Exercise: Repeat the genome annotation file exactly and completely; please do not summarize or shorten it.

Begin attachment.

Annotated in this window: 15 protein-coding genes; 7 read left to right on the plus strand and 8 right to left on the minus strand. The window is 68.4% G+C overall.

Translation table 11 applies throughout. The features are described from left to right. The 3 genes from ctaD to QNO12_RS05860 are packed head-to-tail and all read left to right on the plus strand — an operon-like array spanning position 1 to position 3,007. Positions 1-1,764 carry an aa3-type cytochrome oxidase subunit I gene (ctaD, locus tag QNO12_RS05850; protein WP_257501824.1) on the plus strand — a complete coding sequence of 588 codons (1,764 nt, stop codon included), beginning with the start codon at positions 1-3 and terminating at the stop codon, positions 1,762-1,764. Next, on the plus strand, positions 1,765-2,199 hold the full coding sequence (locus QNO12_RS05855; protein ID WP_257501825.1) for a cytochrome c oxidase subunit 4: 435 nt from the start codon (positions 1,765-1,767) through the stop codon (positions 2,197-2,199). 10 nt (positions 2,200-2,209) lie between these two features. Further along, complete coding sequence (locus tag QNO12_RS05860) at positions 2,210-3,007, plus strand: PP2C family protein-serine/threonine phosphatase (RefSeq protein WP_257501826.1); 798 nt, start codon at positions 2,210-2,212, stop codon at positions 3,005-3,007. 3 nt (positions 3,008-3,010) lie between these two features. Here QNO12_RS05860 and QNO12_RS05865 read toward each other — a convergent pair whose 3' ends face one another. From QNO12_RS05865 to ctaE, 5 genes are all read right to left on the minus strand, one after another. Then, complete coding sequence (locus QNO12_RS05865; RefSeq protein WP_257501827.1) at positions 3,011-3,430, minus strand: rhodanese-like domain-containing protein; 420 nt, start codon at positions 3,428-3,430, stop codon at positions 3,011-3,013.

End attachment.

Annotated in this window: 15 protein-coding genes; 7 read left to right on the plus strand and 8 right to left on the minus strand. The window is 68.4% G+C overall.

Translation table 11 applies throughout. The features are described from left to right. The 3 genes from ctaD to QNO12_RS05860 are packed head-to-tail and all read left to right on the plus strand — an operon-like array spanning position 1 to position 3,007. Positions 1-1,764 carry an aa3-type cytochrome oxidase subunit I gene (ctaD, locus tag QNO12_RS05850; protein WP_257501824.1) on the plus strand — a complete coding sequence of 588 codons (1,764 nt, stop codon included), beginning with the start codon at positions 1-3 and terminating at the stop codon, positions 1,762-1,764. Next, on the plus strand, positions 1,765-2,199 hold the full coding sequence (locus QNO12_RS05855; protein ID WP_257501825.1) for a cytochrome c oxidase subunit 4: 435 nt from the start codon (positions 1,765-1,767) through the stop codon (positions 2,197-2,199). 10 nt (positions 2,200-2,209) lie between these two features. Further along, complete coding sequence (locus tag QNO12_RS05860) at positions 2,210-3,007, plus strand: PP2C family protein-serine/threonine phosphatase (RefSeq protein WP_257501826.1); 798 nt, start codon at positions 2,210-2,212, stop codon at positions 3,005-3,007. 3 nt (positions 3,008-3,010) lie between these two features. Here QNO12_RS05860 and QNO12_RS05865 read toward each other — a convergent pair whose 3' ends face one another. From QNO12_RS05865 to ctaE, 5 genes are all read right to left on the minus strand, one after another. Then, complete coding sequence (locus QNO12_RS05865; RefSeq protein WP_257501827.1) at positions 3,011-3,430, minus strand: rhodanese-like domain-containing protein; 420 nt, start codon at positions 3,428-3,430, stop codon at positions 3,011-3,013.